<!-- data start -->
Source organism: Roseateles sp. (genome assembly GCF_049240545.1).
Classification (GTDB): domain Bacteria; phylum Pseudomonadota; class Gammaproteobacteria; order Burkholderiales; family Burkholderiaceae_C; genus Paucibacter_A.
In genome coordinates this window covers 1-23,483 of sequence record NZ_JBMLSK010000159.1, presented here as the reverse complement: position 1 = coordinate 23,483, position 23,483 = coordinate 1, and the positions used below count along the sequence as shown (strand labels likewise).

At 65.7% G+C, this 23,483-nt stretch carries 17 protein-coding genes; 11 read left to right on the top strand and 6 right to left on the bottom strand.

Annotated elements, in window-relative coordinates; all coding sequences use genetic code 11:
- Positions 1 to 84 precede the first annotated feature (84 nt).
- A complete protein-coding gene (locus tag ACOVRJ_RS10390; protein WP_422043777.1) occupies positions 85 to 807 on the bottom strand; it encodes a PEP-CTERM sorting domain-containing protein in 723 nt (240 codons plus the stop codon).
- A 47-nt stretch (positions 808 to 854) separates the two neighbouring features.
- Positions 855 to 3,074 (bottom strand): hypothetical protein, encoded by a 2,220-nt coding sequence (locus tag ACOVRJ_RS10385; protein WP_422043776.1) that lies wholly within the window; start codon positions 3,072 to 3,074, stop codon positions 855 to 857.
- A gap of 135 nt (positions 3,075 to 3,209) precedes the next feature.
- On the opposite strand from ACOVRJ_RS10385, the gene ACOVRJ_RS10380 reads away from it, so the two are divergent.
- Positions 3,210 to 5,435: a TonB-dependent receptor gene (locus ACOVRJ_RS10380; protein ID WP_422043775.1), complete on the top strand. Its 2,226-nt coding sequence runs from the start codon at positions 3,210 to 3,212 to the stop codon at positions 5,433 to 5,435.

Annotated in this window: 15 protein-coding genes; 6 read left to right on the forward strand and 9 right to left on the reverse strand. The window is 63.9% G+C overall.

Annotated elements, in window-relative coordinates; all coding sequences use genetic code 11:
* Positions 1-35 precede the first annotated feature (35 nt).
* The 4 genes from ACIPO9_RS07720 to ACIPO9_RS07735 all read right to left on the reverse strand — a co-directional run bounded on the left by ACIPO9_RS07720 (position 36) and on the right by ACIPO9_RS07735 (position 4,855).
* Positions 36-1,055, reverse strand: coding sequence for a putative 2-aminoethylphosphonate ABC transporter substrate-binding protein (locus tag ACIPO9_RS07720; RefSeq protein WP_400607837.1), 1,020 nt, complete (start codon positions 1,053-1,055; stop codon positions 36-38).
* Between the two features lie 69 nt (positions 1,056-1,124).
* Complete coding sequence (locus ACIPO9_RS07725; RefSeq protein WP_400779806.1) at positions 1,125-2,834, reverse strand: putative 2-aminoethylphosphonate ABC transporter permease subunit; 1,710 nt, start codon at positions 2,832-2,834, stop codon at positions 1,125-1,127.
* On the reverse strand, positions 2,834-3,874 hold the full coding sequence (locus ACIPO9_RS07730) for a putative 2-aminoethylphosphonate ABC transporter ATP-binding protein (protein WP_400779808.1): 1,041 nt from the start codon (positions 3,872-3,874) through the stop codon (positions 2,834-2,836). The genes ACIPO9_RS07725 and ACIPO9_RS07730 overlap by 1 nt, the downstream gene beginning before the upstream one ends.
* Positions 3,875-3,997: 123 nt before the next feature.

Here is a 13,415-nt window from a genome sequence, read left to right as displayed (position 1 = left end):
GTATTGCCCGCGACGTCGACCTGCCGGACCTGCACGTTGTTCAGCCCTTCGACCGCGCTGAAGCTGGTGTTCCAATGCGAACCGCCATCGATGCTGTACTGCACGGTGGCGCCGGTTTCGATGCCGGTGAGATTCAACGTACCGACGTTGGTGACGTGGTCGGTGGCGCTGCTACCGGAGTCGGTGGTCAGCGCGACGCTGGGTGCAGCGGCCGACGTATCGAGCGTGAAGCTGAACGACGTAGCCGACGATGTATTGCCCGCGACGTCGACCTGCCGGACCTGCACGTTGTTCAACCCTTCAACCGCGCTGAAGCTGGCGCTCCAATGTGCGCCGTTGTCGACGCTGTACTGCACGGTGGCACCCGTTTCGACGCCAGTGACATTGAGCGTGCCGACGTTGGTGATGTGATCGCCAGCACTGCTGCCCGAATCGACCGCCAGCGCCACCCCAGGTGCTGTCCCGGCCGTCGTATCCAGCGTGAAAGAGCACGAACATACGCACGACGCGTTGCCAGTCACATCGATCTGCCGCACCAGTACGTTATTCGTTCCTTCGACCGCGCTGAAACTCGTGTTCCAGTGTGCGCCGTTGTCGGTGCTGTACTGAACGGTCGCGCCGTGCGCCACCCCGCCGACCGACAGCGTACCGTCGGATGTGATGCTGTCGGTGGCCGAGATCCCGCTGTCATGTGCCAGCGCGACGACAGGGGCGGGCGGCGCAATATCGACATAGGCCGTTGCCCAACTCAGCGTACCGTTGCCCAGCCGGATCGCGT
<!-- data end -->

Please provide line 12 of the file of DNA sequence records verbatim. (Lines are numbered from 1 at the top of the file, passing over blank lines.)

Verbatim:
- Positions 3,210 to 5,435: a TonB-dependent receptor gene (locus ACOVRJ_RS10380; protein ID WP_422043775.1), complete on the top strand. Its 2,226-nt coding sequence runs from the start codon at positions 3,210 to 3,212 to the stop codon at positions 5,433 to 5,435.